Private cloud adoption on the rise as tools advance

12 December 2013

Cloud technology has entered the mainstream in the last several years. In the past, many business leaders viewed the platform as an insecure service that could be easily accessed by outsiders, while offering few productivity benefits. However, as cloud systems have developed, IT executives have put more confidence in the cloud and have given the green light for adoption. This could increase the demand for Microsoft training courses related to cloud skills.

A recent survey from InformationWeek found that the number of private cloud deployments increased significantly in the last year. In its annual Private Cloud Survey, the source noted that 47 percent of respondents said they have a private cloud platform in place. That was up from just 21 percent in 2012. 

Also, these cloud launches are being conducted to great effect. The source reported that 64 percent of businesses saw complete or very good success in their implementation strategies. Moreover, 36 percent noted their projects were somewhat successful. However, perhaps the most eye-opening statistic included in the report was the fact that not a single respondent stated that their cloud launch was a failure. 

Azure's massive network investment
Although the benefits of the cloud continue to increase, some IT leaders are still struggling to decide which system to implement. There is no shortage of choices, however, certain vendors offer more comprehensive solutions. One of the more trusted systems currently on the market is Windows Azure from Microsoft. A separate InformationWeek article indicated that Microsoft is adding as many as 1,000 Azure customers each day, a sign that enterprise leaders trust the Infrastructure as a Service (IaaS) product.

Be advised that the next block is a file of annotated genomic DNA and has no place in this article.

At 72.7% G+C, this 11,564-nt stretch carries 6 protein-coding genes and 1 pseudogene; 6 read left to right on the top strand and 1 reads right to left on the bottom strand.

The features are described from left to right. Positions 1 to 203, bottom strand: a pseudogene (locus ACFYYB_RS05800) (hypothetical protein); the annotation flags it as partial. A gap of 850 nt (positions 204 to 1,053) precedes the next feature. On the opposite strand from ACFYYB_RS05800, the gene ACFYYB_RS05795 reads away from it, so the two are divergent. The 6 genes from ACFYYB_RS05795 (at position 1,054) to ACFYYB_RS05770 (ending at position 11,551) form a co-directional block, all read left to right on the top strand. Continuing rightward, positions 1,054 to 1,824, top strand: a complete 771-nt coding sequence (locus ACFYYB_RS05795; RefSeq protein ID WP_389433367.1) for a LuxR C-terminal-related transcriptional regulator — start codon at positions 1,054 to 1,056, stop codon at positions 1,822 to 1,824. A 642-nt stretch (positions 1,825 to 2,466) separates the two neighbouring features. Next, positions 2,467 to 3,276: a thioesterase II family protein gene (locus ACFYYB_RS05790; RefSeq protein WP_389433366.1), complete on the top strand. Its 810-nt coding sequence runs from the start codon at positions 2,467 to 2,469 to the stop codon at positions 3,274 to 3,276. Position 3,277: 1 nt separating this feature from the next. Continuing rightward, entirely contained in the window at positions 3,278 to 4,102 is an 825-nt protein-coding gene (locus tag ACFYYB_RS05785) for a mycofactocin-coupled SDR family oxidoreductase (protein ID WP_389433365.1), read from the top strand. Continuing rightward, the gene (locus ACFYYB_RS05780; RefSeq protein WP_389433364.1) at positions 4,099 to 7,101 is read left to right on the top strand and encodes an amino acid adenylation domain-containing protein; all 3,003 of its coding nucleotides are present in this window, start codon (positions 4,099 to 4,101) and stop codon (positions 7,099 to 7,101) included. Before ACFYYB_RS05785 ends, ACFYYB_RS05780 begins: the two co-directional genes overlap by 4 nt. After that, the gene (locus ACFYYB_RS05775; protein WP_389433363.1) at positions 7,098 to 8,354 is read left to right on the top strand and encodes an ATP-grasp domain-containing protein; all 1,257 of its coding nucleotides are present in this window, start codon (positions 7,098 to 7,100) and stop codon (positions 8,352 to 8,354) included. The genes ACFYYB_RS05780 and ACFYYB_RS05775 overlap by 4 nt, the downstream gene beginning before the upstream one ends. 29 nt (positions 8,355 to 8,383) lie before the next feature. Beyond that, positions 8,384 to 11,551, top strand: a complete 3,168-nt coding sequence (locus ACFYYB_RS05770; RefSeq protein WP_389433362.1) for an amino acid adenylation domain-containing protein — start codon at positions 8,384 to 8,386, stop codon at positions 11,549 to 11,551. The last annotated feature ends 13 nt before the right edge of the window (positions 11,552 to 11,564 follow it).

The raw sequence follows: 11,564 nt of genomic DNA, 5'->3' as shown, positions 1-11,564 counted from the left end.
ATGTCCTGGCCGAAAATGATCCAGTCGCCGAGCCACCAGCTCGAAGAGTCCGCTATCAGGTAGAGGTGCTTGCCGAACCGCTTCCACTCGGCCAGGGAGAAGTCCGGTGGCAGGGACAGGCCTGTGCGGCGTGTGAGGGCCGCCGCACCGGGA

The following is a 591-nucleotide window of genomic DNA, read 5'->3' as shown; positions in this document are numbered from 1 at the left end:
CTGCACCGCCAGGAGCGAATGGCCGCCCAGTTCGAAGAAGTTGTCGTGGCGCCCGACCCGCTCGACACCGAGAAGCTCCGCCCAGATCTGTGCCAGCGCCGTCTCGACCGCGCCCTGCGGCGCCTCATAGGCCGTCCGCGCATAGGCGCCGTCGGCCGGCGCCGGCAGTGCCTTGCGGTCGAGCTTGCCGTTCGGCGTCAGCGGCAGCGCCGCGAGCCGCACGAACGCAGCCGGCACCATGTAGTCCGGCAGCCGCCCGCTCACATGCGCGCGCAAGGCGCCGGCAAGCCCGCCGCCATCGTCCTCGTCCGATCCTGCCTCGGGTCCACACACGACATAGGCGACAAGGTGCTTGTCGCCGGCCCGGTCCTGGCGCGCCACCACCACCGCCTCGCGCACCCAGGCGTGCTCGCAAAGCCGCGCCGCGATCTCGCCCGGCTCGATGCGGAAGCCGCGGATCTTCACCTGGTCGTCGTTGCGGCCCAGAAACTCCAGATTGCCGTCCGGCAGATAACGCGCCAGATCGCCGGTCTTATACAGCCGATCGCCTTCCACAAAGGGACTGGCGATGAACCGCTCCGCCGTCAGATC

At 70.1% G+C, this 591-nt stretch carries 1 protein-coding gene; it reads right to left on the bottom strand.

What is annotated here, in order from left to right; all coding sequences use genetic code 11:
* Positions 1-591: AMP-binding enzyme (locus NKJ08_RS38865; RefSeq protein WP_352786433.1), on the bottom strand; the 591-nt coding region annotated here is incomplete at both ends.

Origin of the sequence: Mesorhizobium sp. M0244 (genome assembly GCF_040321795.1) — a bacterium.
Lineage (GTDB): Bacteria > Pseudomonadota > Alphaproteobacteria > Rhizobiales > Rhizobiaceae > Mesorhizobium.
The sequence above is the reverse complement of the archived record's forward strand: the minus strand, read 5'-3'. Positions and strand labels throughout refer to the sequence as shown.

One of the reasons Azure is becoming so popular is because Microsoft is investing heavily in its strategically placed data centers that power the company's cloud network. The source asserted that files show that Microsoft spends between $450 million and $500 million in each state-of-the-art data center it constructs. 

CIOs invest in training 
Paying for Microsoft training may be necessary for IT executives who are about to embark on a cloud journey. Ensuring that the entire IT staff is able to configure and manage cloud-based applications is essential, as the platform is running more mission-critical programs at many organizations. 

In fact, the need for cloud proficiency is so high that the InformationWeek survey found that 76 percent of cloud adopters have invested in training for employees. With the cloud driving corporate growth, it's a wise investment for enterprises to make. 

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